The conversation that Sunday afternoon in March between Earl Lovelace and Elizabeth Nunez at the Harlem Arts Salon was sizzling, as they practically agreed on nothing which heightened the afternoon with dazzling energy. Nunez, a critically acclaimed novelist herself, as well as a Trini-ex-pat, peppered our guest with commentary befitting her academic station as professor of English at Hunter College. He counter-punched with lyrical passages from his newest novel, IS JUST A MOVIE. It was rich.
You don’t have to take my word for it, ask Anthony Arnove, our co-sponsor at Haymarket Books and publisher of the book. Anthony was there and brought along another eyewitness, Vanity Fair columnist Anderson Tepper, who wrote a delicious review in the Paris Review. Or just watch the video!
The food was slammin’ too. Mildred Howard designed and prepared a sumptuous menu with a sassy Mexican flavor and the freshest of fresh ingredients (even the garlic!) imported from California . We served a five-orange citrus salad with jalapeno-stuffed olives, handmade beef, chicken, cheese corn, vegetarian tamales, black beans over brown rice, red cabbage slaw with jicama, a tomato, cilantro piccadillo. To top it off, she made the most divine bread pudding out of leftover baguettes! Tomcat Bakery makes the best baguettes, if you ask me.
Mildred Howard’s Bread Pudding with coconut
2-3 day old baguettees
1½ cups of shredded coconut
3-4 + cups of milk (can also substitute one of the cups of milk with cream and milk or buttermilk)
4-5 eggs whipped
2 cups of packed brown sugar
1½ cups of butter
2 Tbsp vanilla flavoring
3-4 Tbsp cinnamon
1 tsp nutmeg
Juice from 3 lemons
1 shot cognac, whiskey or dark rum(optional)
Crumble baguettes and cover with one half of the milk. If the bread is extremely hard, toss in water to soften the bread. Do not let the bread sit in the water. Pour off the water and cover with milk. Cover bowl with plastic wrap to maintain moisture. From time to time, break up bread with a fork or spoon making sure there are no huge pieces of bread. The bread should have a very soggy feel. Add more milk if necessary.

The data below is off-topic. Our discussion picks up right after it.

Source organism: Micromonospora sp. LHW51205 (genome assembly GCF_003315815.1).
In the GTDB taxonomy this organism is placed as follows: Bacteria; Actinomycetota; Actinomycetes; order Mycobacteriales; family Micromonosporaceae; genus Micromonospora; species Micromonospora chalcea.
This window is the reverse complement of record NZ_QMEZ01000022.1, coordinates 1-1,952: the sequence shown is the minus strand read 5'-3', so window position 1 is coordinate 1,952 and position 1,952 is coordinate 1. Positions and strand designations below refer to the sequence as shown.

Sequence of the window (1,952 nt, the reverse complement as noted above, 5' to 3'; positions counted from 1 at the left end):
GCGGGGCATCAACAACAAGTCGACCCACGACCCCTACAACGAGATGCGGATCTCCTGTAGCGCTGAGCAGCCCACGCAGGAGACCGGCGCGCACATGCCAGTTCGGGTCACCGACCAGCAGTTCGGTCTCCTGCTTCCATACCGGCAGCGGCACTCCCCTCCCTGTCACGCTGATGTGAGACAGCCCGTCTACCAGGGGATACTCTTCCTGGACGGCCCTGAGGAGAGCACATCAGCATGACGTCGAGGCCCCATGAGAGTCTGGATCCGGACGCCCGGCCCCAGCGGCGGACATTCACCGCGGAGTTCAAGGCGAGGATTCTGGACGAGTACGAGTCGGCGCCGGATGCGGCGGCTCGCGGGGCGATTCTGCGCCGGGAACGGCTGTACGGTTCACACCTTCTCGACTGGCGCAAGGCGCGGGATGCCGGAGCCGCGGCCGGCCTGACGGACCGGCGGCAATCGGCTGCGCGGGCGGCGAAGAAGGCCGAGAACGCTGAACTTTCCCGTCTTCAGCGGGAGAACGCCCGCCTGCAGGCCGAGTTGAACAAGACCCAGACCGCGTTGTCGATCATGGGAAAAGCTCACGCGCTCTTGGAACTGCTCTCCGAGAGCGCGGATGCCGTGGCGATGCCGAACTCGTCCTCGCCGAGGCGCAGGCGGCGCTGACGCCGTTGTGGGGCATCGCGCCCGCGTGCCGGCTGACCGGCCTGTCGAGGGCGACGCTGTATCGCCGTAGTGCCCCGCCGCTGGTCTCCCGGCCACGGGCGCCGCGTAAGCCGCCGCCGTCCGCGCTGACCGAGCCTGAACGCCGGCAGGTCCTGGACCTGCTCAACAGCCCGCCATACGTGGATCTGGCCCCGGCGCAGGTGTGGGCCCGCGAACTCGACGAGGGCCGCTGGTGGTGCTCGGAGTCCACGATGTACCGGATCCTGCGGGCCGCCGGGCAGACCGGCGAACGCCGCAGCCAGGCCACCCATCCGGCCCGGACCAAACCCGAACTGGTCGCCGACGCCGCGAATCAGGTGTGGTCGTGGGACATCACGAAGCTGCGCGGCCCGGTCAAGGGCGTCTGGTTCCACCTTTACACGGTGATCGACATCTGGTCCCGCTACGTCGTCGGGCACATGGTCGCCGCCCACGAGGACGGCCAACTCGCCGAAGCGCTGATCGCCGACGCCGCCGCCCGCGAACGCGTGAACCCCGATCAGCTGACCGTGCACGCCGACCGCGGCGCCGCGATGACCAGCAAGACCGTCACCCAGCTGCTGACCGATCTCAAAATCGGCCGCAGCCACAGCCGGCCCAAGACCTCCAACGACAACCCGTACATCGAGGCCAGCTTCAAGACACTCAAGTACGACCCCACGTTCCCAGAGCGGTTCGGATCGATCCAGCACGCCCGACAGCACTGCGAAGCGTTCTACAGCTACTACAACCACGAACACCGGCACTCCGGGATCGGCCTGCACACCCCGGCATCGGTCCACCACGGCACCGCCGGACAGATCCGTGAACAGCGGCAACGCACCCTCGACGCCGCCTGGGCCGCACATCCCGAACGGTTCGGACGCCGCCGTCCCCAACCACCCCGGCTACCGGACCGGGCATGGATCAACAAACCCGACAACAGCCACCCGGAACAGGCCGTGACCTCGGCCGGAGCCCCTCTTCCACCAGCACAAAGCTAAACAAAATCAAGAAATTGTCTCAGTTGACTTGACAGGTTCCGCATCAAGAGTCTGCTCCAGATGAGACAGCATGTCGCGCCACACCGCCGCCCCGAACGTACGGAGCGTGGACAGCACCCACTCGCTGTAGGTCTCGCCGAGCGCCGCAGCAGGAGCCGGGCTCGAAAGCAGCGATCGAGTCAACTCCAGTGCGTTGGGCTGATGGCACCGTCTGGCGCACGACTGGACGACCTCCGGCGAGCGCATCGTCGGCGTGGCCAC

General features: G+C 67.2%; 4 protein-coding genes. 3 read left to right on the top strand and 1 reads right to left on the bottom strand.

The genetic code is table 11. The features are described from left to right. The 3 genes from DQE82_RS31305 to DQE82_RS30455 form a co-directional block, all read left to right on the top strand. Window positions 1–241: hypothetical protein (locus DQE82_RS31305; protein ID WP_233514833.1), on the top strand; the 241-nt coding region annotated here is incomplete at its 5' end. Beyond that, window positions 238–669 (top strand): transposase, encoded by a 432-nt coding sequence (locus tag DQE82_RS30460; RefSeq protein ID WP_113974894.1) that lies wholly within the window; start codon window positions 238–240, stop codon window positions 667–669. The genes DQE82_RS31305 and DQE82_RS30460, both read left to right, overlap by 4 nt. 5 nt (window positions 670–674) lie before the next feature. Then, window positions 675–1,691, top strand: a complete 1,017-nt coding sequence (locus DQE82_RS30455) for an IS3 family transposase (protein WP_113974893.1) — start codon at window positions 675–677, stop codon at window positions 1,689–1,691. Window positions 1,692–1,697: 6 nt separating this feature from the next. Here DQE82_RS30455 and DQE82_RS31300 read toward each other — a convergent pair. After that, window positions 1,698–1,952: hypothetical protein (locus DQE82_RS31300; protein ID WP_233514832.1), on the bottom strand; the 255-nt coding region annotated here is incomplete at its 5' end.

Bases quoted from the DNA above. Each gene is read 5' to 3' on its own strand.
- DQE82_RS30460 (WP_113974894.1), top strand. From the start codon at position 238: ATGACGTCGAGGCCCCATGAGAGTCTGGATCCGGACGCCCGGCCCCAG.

In a separate bowl whip eggs and remainder of milk, 1-2 cups. Melt 1 cube of butter and add sugar, cinnamon, nutmeg, and coconut to milk and eggs. Stir and mix all of the ingredients with the soaked bread. Place in a buttered baking dish. Cover loosely with aluminum foil and bake at about 350° for 30-40 minutes. During the last 10 minutes, remove the aluminum foil and pour the following mixture over the bread pudding.
In a separate pot add ½ cup of butter, ½ to ¾ cups of sugar and lemon juice in a pan; cook all ingredients until melted and slightly syrupy. (You can also add a little cognac, whisky, or dark rum). Pour over top of the bread pudding and leave in oven for an extra couple of minutes. Let set for about ten minutes before serving.
Note: I vary bread pudding depending on the kind of bread that I have left over. Sometimes I use biscuits, croissants, pound cake, sandwich bread or a combination. You can add pecans, currants, yellow raisins, or whatever you taste maybe. I’ve also replaced part of the milk with coconut milk in addition to the coconut. The important trick is that you want the bread pudding not to be too heavy. Whipping the eggs helps to prevent that from happening.
As the saying goes, “A good time was had by all!”